The Top Twenty Reasons Business Start-ups Fail

| February 5, 2015

Business risk  with crisisFailure may be the necessary prerequisite of success that everyone wants to avoid.  According to both Forbes and Bloomberg, 8 out 10 entrepreneurs who start a business will fail within the first 18 months.  Failure seems to be almost a rite of passage.  In the famous words of Thomas Edison, reflecting on his many experiments “I have not failed.  I’ve just found 10,000 ways that won’t work.”

Why?  What are the reasons that start-up businesses mostly fail, and how can that knowledge be put to good use?  There are many opinions, with antidotal examples to support each one; but is there any real data to give us insight into the question?

CB Insights, the venture capital website, undertook to answer that question in an empirical way.  They studied the data from more than 100 companies that died within 20 months of raising more than $1 million in funding.  They did so to understand the reasons for the collapse, and how the founders and the investors described their failure.   They then distilled their research into the top twenty reasons that are shown in the graph below.


Recently, Larry Sharp, Director of Training at IBEC Ventures, commented on this research and the top three reasons: No Market Need, Ran Out of Cash, and Not the Right Team.  IBEC Ventures is a leading company planting Business as Missions.   The Company presented a program at the 2014 Christian Professional Network Conference on using the marketplace to gain access to strategic and unreached places for the Gospel.  Since IBEC Ventures is in the business of business start-ups, they are particularly interested in why they fail.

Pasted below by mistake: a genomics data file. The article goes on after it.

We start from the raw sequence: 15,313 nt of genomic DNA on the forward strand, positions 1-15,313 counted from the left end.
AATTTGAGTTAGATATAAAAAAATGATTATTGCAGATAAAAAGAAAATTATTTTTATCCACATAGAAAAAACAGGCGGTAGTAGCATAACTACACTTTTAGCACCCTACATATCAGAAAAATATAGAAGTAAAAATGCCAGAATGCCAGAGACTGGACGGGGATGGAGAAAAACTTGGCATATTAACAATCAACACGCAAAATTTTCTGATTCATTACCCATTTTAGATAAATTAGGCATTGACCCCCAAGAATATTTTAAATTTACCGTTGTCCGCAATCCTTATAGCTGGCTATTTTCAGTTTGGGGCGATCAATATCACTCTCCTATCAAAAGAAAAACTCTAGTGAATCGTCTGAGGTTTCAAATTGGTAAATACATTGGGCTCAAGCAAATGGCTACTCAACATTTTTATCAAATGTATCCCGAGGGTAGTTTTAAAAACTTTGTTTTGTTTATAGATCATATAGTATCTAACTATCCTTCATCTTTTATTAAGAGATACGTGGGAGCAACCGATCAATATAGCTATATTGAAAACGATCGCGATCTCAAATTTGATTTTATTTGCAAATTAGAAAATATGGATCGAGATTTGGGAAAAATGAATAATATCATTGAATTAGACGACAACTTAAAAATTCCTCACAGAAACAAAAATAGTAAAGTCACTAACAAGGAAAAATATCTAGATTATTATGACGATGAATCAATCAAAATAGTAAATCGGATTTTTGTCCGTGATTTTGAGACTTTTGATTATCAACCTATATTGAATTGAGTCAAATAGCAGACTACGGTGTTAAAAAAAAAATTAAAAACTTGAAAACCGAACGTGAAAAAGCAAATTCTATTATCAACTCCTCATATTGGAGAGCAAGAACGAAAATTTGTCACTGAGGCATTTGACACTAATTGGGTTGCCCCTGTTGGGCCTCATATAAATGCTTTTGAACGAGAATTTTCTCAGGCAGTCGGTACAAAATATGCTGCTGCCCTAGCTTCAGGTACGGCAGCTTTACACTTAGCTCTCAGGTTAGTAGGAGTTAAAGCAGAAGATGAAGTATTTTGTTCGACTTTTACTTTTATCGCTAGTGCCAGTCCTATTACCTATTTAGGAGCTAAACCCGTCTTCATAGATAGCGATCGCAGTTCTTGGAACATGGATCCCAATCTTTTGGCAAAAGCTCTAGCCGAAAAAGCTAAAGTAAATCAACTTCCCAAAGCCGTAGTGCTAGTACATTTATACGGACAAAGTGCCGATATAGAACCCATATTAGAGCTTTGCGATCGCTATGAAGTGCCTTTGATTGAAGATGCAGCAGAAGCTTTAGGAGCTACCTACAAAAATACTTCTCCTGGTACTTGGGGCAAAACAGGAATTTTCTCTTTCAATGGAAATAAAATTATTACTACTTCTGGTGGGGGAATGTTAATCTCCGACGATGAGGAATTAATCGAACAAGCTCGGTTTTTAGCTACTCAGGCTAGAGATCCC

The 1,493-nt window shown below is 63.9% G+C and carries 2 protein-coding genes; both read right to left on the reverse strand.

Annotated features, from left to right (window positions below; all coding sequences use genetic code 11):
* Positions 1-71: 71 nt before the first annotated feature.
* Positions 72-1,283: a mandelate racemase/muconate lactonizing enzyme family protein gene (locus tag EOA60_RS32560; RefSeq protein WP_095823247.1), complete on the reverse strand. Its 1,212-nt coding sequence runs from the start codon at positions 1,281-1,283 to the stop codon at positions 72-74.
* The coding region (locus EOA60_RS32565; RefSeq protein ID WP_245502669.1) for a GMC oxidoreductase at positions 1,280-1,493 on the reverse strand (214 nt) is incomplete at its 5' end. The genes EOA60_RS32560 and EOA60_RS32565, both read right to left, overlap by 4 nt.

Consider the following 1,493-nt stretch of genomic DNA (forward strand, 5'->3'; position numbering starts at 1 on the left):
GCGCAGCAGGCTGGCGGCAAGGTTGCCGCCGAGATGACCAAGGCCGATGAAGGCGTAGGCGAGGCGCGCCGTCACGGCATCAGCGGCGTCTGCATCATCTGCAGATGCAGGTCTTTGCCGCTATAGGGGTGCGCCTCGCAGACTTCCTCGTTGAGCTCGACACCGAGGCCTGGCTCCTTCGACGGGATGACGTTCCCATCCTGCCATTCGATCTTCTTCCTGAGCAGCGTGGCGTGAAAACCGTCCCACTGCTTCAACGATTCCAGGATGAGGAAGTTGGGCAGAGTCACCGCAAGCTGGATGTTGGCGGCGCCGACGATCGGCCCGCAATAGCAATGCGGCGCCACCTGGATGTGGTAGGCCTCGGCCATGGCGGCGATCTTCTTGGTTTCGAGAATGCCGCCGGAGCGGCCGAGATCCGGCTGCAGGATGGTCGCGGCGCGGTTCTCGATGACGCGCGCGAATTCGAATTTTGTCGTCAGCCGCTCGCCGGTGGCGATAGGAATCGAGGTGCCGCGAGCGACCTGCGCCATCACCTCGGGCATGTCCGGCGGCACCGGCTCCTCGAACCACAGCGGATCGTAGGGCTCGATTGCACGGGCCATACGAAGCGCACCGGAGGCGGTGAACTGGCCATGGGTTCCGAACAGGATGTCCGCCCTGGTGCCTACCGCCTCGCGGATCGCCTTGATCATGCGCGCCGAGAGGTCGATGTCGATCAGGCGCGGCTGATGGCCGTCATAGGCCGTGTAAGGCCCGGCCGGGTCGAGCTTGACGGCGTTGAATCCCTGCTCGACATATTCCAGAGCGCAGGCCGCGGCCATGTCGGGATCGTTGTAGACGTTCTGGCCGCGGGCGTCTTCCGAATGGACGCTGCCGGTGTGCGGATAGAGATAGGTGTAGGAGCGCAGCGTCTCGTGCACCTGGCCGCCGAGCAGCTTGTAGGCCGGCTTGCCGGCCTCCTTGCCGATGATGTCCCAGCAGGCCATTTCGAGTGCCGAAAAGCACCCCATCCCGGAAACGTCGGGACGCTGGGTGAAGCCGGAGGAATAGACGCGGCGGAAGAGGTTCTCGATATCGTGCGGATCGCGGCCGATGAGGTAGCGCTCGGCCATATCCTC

Mr. Sharp’s comments include the following insights:

1. No market need

If there is no demand or you do not know how to create demand, then no amount of engineering talent will solve this. Selling demand to something that does not exist yet (selling faith while knowing you can deliver) is a skill in itself.

2. Ran out of cash

This can happen in three ways:

  • You didn’t raise enough cash to begin with;
  • The results didn’t happen before you ran out of cash; or
  • You scaled prematurely.

The whole point of the bootstrapping phase is to test and gain clarity in a new unknown area, while keeping expenses as low as possible so you can still be in the game when you can execute the clarity you gained. You don’t want to run out of cash before you can fully execute what you have learned in the startup phase.

3. Not the right team

There is nothing worse than working with the wrong people. It is a horrible way to spend your time. Note that you CAN’T change people. You may be able to train them +/- 5 to 10% in either direction but you can’t fundamentally change a person. Getting the people that naturally exhibit the personality traits for the success in the role is the only way to create a great team. These sorts of teams create 1000% returns with a lot less effort. In these sorts of teams, people want to work together and enjoy each other’s company.

Mr. Sharp’s full article is available here.

Christians in the marketplace are not immune from the laws of business, any more than we are immune from the laws of gravity.   Jesus noted the obvious in that the rain falls on the just and the unjust (Matthew 5:45).   His instruction to  “count the cost” (that is to properly capitalize) remains essential to success in business as well as discipleship.  (Luke 14: 28).

Graph sourced from CB Insights: The Top 20 Reasons Startups Fail (October 7, 2014)


Category: Management